“Long live the sacred cross: long live suffering!”
How foreign these words of Saint Veronica Giulani are to our modern ears. Tell-tale examples like widespread abortion and drug use are unnecessary to see that contemporary society will do anything to avoid suffering. However, in turning its back on suffering, it has also turned its back on Our Lord Jesus Christ.
Changing the Course of History
As Catholics, we know that suffering is a great treasure and a most effective means of union with Christ. Our Lord taught us, “If any man will come after me, let him deny himself, and take up his cross, and follow me” (Matt. 16:24).
In addition to granting personal union with Christ, suffering can also change history. In His Infinite Justice, God must reward every sacrifice suffered for His sake. When He wishes to give the world more graces than it deserves, He often calls special souls to suffer and thus “buy” these graces. Thus He can show an overabundance of mercy, without contradicting justice.
Therefore, there is a delicate economy between sacrifice and grace, whereby the suffering of one soul can determine the action of God and so alter history. Author William Bush narrates a poignant example of this in his book, To Quell the Terror. He shows how the martyrdom of sixteen Carmelite nuns coincided perfectly with the fall of Robespierre and the end of the Reign of Terror, concluding that the expiatory sacrifice of those nuns, freed France from the heinous throes of the French Revolution.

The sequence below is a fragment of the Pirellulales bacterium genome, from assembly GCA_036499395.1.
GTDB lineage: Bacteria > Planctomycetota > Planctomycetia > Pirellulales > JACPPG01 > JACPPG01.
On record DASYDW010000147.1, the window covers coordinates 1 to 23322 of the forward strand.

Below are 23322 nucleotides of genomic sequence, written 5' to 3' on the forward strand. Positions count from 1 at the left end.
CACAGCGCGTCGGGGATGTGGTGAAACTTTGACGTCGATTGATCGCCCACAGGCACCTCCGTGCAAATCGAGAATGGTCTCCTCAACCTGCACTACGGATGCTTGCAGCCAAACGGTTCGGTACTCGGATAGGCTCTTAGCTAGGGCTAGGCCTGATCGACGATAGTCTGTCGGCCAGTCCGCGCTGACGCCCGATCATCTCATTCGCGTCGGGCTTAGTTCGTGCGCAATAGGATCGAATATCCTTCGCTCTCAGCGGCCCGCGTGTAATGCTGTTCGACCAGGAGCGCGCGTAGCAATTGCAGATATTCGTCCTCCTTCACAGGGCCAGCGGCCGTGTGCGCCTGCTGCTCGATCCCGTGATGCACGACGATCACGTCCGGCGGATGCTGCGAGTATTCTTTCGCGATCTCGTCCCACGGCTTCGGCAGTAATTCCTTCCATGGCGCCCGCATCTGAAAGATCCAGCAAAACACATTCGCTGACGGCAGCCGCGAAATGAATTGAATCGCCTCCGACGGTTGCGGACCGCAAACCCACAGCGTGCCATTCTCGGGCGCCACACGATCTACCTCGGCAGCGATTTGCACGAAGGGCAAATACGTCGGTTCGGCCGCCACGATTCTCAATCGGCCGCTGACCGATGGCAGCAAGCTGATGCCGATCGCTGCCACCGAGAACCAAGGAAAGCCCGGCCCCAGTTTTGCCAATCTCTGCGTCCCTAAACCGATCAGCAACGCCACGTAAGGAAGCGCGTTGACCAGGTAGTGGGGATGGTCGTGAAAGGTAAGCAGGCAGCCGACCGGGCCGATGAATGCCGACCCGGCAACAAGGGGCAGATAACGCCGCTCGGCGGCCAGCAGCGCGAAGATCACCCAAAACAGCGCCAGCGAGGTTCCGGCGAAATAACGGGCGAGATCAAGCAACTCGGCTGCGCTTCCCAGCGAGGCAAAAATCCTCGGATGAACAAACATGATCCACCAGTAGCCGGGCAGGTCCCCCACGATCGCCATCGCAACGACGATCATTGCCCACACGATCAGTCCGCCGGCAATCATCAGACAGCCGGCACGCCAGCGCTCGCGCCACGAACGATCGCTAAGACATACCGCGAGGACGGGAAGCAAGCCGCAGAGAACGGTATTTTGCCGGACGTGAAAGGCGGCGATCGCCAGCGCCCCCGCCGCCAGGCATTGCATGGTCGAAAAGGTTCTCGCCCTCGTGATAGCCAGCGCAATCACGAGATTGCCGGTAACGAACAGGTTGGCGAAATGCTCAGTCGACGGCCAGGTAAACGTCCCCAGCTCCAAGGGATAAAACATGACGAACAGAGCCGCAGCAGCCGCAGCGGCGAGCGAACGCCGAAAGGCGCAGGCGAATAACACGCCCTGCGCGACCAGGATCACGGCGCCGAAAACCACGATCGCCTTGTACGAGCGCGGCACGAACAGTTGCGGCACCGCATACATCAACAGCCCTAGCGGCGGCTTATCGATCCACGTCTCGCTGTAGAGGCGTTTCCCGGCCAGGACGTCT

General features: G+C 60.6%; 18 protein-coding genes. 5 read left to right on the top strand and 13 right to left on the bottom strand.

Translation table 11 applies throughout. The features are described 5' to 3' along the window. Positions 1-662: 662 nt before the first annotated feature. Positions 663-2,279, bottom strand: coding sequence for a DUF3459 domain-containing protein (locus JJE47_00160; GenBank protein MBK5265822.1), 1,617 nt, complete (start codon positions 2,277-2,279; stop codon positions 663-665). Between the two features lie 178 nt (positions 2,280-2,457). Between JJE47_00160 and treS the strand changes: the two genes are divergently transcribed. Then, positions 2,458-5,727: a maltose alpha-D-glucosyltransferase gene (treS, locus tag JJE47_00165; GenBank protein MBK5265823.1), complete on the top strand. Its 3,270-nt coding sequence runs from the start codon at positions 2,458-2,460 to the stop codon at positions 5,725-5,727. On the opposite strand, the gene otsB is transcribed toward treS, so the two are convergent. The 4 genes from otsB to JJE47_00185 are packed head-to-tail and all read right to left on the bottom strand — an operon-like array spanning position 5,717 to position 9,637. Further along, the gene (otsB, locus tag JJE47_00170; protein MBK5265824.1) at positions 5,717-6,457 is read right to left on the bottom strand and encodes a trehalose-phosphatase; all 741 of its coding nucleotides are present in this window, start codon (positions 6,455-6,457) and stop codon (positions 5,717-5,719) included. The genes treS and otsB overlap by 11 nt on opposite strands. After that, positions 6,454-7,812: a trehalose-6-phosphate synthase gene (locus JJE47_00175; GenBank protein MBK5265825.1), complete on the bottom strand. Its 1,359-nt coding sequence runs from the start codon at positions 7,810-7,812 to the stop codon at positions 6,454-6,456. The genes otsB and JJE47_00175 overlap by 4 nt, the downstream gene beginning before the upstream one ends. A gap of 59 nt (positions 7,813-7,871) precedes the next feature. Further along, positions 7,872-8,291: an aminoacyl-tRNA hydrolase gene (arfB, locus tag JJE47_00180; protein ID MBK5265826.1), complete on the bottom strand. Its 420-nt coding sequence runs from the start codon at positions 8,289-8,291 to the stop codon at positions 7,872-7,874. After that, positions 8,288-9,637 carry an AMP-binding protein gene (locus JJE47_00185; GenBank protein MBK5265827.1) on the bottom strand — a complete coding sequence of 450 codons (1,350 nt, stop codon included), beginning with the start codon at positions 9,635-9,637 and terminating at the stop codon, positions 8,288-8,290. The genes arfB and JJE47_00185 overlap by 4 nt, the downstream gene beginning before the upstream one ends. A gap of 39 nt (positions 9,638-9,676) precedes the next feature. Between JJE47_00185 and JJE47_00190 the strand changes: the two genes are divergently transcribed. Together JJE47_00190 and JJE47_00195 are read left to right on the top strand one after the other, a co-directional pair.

Sometimes, God calls special souls to dedicate their entire lives to suffering. Often nameless, these expiatory victims affect government policy, topple kings, save souls and even avert chastisements, without ever leaving their beds or monasteries.
God rewards them for their suffering. Accepting the most terrifying pains, their submission brings them a joy, comparable only to the elect in heaven. “My life is a delicious Purgatory, where the body suffers and the soul rejoices,” said Marcelline Pauper, an expiatory victim of the eighteenth century.
Throughout the history of the Church, the list of expiatory victims is surprisingly long. The story of one exemplary member of this list was recounted by the illustrious nineteenth century author Joris Karl Huysmans in his book, Saint Lydwine of Shiedam, republished by Tan books.
In 1380, Saint Lydwine was born in the small town of Shiedam in Holland, when all of Christendom groaned under the weight and confusion of the Great Schism. At 15, while ice-skating with her friends, she broke a rib, forcing her into a bed she would never leave.
Over the next 38 years, she would frightfully endure every known ailment of the time with the exception of leprosy. Swollen with liquids, her stomach would expand to such an extent that she appeared to be with child; intolerably sensitive, her eyes would shed blood whenever they were struck by light and transfixed by agony, she bore the side wound of Christ’s passion through the stigmata.